Hedge funds are betting your morning cup of coffee is going to get cheaper, even as prices head for a sixth straight monthly loss.
Arabica-coffee futures tumbled in 2015 as ample rains boosted crops in Brazil, the world’s biggest producer and exporter. That’s lowering costs for Starbucks Corp. and J.M. Smucker Co., the maker of Folgers brands. Money managers have stayed bearish for 18 straight weeks.
As favorable weather increases crop yields, declining currencies in producing countries are encouraging farmers to export supplies that fetch dollars in return. It’s all adding up to overwhelming supplies, and the U.S. Department of Agriculture is predicting that output will top use for a sixth straight year. Brazil’s harvest is poised to keep getting bigger next season, according to Rabobank International.
“Supplies will continue to come at a healthy clip,” said Sameer Samana, a St. Louis-based global quantitative strategist at Wells Fargo Investment Institute, which oversees $1.7 trillion. “There’s nothing to suggest starting a new leg up for coffee. Brazilian producers will do anything they can to sell future crops” as the domestic currency retreats, he said.
Arabica prices dropped 28 percent this year to $1.1915 a pound on ICE Futures U.S. in New York. The net-short position in futures and options increased to 16,734 contracts in the week ended Dec. 22, according to U.S. Commodity Futures Trading Commission data released Monday. The figures, which were delayed after the Christmas holiday, compared with 11,409 the prior week.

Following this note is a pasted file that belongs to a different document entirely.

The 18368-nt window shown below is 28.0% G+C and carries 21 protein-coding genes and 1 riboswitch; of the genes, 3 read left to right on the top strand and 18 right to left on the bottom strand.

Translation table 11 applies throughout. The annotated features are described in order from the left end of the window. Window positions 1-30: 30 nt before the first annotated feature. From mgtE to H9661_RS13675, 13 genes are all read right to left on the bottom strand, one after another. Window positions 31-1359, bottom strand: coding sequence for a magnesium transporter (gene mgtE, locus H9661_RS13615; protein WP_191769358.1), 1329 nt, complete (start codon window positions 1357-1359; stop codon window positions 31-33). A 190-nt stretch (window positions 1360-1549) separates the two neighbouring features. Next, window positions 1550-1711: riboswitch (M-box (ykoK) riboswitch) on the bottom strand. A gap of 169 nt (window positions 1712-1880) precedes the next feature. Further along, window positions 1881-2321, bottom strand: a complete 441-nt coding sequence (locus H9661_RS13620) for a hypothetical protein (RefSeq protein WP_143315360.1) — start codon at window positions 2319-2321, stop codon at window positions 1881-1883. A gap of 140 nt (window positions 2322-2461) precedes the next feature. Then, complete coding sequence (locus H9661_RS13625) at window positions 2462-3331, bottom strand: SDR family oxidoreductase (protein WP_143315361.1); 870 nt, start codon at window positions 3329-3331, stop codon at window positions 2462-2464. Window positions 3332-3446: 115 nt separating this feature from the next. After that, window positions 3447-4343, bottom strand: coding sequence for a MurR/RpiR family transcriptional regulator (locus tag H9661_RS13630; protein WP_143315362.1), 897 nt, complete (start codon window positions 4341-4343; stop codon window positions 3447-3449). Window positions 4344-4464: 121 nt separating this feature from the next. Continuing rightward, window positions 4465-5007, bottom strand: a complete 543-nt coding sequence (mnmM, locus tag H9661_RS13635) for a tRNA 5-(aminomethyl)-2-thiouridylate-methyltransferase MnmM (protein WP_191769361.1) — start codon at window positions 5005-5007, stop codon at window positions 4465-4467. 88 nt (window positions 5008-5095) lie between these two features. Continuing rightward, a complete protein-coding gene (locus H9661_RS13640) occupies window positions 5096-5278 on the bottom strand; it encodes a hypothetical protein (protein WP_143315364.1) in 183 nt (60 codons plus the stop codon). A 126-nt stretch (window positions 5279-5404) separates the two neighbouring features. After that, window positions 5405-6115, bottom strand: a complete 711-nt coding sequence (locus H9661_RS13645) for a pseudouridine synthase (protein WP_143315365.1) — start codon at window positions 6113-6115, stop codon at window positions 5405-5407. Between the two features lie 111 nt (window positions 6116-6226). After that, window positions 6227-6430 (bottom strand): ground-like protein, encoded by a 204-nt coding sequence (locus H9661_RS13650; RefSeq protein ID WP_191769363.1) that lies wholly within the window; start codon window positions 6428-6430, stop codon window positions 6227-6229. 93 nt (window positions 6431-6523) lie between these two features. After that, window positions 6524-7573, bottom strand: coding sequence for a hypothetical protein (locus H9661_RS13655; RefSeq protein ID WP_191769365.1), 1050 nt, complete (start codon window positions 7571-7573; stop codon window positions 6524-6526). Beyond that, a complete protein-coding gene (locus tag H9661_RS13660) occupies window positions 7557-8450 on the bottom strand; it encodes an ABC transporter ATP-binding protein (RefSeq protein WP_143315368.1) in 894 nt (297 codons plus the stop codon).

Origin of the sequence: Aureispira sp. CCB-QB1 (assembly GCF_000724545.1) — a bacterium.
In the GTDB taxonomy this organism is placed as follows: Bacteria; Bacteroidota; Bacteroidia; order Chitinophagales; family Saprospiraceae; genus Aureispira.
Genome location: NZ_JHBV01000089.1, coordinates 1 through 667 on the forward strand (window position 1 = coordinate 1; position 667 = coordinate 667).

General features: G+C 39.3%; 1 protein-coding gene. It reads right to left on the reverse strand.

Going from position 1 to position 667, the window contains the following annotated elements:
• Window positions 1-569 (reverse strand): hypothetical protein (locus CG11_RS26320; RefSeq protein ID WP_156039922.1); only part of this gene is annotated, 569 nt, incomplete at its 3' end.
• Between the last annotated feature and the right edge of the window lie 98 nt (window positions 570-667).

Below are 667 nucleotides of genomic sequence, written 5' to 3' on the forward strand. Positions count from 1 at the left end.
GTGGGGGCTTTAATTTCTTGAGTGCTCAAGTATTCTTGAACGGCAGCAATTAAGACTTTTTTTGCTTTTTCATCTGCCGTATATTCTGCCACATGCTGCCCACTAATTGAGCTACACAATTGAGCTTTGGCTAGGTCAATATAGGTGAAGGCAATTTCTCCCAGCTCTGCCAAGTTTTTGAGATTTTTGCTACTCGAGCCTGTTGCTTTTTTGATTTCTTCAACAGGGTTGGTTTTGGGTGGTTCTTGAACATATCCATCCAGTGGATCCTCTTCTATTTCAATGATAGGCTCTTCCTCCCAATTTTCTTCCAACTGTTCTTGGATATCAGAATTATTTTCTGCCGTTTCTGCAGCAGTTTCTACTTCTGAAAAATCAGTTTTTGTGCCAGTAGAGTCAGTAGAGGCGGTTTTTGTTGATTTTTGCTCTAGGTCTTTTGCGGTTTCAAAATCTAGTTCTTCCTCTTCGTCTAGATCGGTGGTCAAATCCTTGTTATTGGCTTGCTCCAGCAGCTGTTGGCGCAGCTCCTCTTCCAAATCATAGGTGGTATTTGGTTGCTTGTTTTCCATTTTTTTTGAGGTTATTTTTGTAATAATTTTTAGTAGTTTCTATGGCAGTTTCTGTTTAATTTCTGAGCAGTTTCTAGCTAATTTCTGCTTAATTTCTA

Coffee lovers are already benefiting from this year’s slump. The average U.S. retail price fell 4.3 percent to $4.412 a pound in November, the lowest since February 2011, government data show. In July, Smucker cut retail prices, followed by reductions for some roast and ground products by Kraft Heinz Co., the maker of Maxwell House. Starbucks expects bean costs to stay “favorable” into 2016, Scott Maw, the chief financial officer, said on a Oct. 29 conference call.
Coffee isn’t the only crop with big supplies. Food prices have fallen 18 percent in the past year as farmers harvested bumper grain crops worldwide and demand slowed for some meat and dairy products, data from the United Nations Food & Agriculture Organization show. The Bloomberg Agriculture Subindex is heading for a third straight annual decline, the worst slump since 2001.
In Brazil, where drought ravaged crops in 2014, plentiful rains helped to rescue coffee trees this year. The country’s next harvest may rise to 58 million bags from 48.4 million a year earlier, estimates Rabobank International. Ecom Agroindustrial Corp. sees the crop as high as 60 million bags, each weighing 60 kilograms or 132 pounds.
Supplies are also climbing elsewhere. Colombia’s production could reach 14 million bags in 2015 from 12.1 million a year earlier, and may rise to 16 million by 2018, the country’s growers’ federation has said. Honduras, the largest grower in Central America, is set to collect a record harvest.
There are still threats for crops that could help the stem the rout for futures, said Lara Magnusen, a La Jolla, California-based portfolio manager at Altegris Investments Inc., which oversees $2.59 billion. Prices more than doubled in early 2014 after a lack of rain in Brazil during the first quarter hurt plantings. The El Ninoweather pattern is expected to linger into early 2016. That may bring dry weather to Colombia, reducing bean quality.
Even with the supply risks, “the trend is obviously profoundly down” for prices, said Christopher Foster, a portfolio manager at Blackheath Management Inc. in Toronto, which oversees $25 million. “The trend and the fundamentals make it pretty attractive to short coffee. The current rain in Brazil will ultimately improve the crop for next year.”